Pop culture obsessives writing for the pop culture obsessed.
We may earn a commission from links on this page

Learning to game again with the Nintendo Switch

We may earn a commission from links on this page.

Reviewing a console at its launch is always a somewhat fruitless endeavor. It can take years for a game system to establish an identity, and in our age of endless software updates and hardware upgrades, that’s not even guaranteed to last. (Just ask Microsoft.) What you’re assessing is merely a foundation, the untapped potential of a base that games and fixes will build upon for years to come.

Nintendo’s Switch is an especially empty vessel. In my 10 days with the system, I’ve only had two games to play on it—The Legend Of Zelda: Breath Of The Wild, a massively ambitious and breathtaking adventure, and 1-2-Switch, a party game that’s a great showcase for the system’s more whimsical controller functions but in no reality should cost $50—and none of the console’s online functionality is active, nor has Nintendo even bothered outlining it in detail. There’s no reason to mince words; unless you never bought a Wii U and you’re absolutely dying to play Zelda: Breath Of The Wild, the smart thing to do right now is the same as during any console launch: wait and see how the Switch’s first year pans out.


So instead of pointlessly speculating about what that year will be like or gracing you with yet another entry in the endless parade of identical point-by-point consumer reports, I’d just like to share my thoughts on what it’s been like to play games on a Nintendo Switch for the past week-and-a-half. We will revisit and reassess the console as its features and library begin to take shape, but for now, I feel an earnest personal report is more worthwhile.

This might sound crazy coming from someone whose job it is to think and write about video games, but I feel like I hardly ever play them these days. If it’s not one of the few I’m reviewing, chances are I’ll only ever get through a bit of it or, more likely, never touch it at all. It wasn’t always that way. Mine is a pretty common story. I used to burn through all the lengthy big-budget releases and buzz-worthy bite-sized indies I could afford, which was a lot, considering I mostly rented everything from Gamefly. My passion and appetite for video games was endless, fueled in part by a need to constantly keep up with the lightning-fast zeitgeist of internet conversation.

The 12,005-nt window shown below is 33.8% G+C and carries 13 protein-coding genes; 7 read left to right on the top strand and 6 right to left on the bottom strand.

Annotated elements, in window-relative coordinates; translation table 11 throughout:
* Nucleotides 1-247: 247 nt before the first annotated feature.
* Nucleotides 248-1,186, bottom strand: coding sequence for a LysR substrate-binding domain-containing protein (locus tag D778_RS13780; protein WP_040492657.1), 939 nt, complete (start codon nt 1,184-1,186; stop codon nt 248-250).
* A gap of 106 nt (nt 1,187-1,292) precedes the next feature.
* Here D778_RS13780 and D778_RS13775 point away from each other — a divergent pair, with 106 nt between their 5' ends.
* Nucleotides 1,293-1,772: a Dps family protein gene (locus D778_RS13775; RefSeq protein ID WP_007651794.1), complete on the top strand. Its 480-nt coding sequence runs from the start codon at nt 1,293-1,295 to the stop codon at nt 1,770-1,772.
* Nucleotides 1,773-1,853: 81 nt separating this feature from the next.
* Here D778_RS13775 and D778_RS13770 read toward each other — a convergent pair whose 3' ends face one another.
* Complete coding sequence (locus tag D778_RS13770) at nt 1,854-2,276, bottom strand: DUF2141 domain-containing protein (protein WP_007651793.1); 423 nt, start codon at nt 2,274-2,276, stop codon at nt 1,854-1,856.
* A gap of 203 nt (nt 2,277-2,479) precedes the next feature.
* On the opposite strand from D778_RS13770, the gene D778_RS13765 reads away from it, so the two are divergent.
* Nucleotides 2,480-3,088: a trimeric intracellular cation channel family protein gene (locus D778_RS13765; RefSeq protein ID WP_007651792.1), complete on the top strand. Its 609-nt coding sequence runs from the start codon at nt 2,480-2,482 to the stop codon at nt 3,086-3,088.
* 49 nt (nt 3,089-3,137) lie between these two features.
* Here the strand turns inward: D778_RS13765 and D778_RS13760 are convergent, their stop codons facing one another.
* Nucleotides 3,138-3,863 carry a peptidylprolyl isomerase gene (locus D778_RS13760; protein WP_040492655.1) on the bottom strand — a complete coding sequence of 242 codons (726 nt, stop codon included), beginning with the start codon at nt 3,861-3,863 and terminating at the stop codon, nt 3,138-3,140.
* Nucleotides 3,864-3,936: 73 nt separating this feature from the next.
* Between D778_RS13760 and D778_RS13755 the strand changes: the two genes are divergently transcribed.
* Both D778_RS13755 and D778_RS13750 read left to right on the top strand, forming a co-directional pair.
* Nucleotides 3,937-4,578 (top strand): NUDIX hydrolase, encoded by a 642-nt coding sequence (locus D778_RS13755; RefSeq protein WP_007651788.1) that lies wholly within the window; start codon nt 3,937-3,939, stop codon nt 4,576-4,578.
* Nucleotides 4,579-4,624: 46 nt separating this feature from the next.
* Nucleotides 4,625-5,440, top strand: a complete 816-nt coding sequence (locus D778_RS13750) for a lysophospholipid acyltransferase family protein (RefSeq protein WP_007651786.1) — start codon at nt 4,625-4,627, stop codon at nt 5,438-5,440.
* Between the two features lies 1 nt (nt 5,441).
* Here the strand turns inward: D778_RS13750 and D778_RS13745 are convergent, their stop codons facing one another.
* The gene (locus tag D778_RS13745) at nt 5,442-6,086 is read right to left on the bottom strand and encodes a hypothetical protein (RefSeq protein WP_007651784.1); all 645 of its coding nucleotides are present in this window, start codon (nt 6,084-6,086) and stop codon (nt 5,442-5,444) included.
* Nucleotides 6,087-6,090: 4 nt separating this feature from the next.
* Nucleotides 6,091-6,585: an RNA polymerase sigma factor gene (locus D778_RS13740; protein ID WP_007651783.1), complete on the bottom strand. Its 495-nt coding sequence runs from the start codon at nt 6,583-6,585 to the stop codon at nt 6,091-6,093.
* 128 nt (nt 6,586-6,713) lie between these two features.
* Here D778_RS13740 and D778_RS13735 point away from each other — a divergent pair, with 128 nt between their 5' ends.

That passion hasn’t gone away, but I’m frustratingly unable to satiate it. The reason is obvious: I “grew up.” I got a job that, yes, involves playing games, but where that’s a small fraction of my actual responsibilities. I share a small apartment with my partner, and I’m not about to demand dominion over the living room—pretty much our only room—just because I feel like sinking another three hours into some over-long open-world game I’m barely enjoying while she’s forced to do something else, alone. I just don’t have the time to gobble up games like I used to, and even still, I’m blessed to have the time and library that I do. We have plenty of readers who are parents, for example, and who are trying to hold onto a beloved pastime that requires investments, both physical and monetary, that are antithetical to raising a family. If I’m feeling disillusioned and disconnected from this medium I care so much about, I can’t even begin to imagine what their experience is like.

I’d never be so hyperbolic as to call the Nintendo Switch “life-changing,” but using it to play Zelda: Breath Of The Wild is the first time in a while I’ve felt like making the kind of connection I used to have with gaming is still possible. The console has plenty of flaws, big and mostly small, but its core function works beautifully. Being able to go from playing a game on a TV to playing it on a screen in your hands without sacrificing much by way of quality is an enticing sales pitch, but in practice, it has proven to be far more revelatory than I had ever imagined.